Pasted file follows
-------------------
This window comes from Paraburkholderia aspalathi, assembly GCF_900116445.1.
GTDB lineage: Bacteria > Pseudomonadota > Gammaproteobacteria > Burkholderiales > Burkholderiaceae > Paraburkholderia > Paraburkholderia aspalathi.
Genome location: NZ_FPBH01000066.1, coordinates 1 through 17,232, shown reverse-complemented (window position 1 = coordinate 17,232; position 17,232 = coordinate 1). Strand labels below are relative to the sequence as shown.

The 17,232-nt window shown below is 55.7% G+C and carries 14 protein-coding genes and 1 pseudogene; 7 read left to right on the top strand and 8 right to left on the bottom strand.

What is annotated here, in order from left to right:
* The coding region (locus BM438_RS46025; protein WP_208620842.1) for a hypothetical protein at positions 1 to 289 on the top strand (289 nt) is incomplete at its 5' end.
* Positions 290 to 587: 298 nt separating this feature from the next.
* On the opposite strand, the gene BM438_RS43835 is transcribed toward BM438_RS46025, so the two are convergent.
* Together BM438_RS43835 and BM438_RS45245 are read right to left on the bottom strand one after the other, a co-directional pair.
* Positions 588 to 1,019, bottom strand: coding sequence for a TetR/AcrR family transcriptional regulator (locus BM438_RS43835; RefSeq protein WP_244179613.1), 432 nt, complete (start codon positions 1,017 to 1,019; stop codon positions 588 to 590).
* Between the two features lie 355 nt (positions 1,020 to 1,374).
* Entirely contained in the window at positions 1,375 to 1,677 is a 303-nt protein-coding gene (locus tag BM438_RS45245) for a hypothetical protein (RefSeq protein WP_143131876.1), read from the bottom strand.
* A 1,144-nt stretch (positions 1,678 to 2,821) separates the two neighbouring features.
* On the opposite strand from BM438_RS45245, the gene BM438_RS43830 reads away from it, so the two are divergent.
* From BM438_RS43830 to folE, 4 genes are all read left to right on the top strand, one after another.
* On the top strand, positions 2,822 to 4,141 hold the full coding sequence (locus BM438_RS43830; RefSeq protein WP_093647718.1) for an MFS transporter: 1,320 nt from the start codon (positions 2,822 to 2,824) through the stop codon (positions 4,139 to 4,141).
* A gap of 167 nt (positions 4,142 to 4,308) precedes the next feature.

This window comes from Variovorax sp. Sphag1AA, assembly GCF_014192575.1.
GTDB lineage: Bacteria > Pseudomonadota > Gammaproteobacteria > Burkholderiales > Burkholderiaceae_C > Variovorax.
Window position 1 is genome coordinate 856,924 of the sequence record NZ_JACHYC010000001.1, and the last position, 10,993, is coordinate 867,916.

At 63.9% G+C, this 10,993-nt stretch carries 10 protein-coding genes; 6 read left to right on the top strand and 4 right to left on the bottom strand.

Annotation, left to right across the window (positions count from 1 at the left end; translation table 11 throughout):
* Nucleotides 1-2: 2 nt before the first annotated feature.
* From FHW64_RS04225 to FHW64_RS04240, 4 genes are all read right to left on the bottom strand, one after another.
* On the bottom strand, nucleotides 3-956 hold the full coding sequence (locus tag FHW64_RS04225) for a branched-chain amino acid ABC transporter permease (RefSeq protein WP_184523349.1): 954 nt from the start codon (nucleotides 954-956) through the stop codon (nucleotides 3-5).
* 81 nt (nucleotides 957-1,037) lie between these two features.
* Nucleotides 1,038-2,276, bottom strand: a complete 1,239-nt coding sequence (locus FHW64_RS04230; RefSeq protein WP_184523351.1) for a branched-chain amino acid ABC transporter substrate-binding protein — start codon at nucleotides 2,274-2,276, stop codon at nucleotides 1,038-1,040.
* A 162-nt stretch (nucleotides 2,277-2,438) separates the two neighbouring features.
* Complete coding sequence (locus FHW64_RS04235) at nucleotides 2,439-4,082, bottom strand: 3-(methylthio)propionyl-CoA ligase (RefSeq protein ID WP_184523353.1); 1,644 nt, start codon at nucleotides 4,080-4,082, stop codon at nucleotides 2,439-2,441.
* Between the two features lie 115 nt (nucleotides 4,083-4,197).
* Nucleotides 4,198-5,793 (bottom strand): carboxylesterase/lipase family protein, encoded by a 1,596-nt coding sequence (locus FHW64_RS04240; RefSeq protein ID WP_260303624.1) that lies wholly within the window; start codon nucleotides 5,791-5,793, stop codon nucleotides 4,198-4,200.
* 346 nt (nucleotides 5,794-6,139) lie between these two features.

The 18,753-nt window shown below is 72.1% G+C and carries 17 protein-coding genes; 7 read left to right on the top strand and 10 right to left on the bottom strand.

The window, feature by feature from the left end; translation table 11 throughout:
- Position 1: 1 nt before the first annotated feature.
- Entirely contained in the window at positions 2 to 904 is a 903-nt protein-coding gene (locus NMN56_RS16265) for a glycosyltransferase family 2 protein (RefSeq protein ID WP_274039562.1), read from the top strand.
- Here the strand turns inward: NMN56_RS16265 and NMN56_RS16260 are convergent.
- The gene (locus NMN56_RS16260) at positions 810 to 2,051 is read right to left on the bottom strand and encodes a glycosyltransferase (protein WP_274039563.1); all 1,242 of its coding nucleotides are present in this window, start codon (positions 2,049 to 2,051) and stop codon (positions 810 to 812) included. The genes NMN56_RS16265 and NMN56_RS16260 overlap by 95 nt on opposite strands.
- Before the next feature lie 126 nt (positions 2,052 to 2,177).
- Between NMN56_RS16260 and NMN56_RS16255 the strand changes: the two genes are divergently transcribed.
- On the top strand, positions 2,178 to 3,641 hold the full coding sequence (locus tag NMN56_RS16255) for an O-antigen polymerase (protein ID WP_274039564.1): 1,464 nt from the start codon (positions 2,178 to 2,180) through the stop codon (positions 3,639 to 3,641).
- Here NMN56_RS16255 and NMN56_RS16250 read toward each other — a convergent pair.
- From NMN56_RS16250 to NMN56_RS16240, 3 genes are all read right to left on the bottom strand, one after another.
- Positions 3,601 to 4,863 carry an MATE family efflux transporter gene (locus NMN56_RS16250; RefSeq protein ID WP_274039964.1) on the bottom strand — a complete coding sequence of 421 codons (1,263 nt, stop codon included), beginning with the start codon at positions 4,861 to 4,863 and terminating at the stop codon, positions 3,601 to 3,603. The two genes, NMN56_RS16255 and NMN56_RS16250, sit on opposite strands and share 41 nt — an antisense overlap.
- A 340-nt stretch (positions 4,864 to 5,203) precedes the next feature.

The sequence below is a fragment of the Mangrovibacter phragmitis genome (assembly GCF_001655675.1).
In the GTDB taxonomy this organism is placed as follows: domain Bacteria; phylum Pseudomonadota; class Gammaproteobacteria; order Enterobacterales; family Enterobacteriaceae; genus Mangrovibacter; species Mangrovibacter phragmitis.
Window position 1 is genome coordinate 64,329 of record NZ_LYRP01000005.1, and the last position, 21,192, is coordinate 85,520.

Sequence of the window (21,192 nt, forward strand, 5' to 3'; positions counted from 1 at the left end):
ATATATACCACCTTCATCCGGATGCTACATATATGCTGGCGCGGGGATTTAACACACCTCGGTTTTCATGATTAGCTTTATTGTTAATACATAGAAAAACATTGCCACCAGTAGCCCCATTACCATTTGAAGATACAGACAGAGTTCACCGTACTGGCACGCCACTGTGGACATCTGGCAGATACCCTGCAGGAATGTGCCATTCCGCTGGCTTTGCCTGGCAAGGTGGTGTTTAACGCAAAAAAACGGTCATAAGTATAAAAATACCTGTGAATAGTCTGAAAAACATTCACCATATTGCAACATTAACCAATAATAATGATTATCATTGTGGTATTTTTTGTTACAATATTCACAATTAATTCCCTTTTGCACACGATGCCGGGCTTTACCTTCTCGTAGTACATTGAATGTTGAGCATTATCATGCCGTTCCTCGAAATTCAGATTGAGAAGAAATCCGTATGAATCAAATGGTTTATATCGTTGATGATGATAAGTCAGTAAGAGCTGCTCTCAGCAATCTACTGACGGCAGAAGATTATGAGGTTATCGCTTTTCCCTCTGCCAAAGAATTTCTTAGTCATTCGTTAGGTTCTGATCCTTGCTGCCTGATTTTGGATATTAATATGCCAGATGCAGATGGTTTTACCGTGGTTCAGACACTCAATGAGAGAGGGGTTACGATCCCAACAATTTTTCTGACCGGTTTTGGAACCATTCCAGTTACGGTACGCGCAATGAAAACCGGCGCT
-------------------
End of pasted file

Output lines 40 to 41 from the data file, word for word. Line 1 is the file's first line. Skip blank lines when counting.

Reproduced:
- Between NMN56_RS16260 and NMN56_RS16255 the strand changes: the two genes are divergently transcribed.
- On the top strand, positions 2,178 to 3,641 hold the full coding sequence (locus tag NMN56_RS16255) for an O-antigen polymerase (protein ID WP_274039564.1): 1,464 nt from the start codon (positions 2,178 to 2,180) through the stop codon (positions 3,639 to 3,641).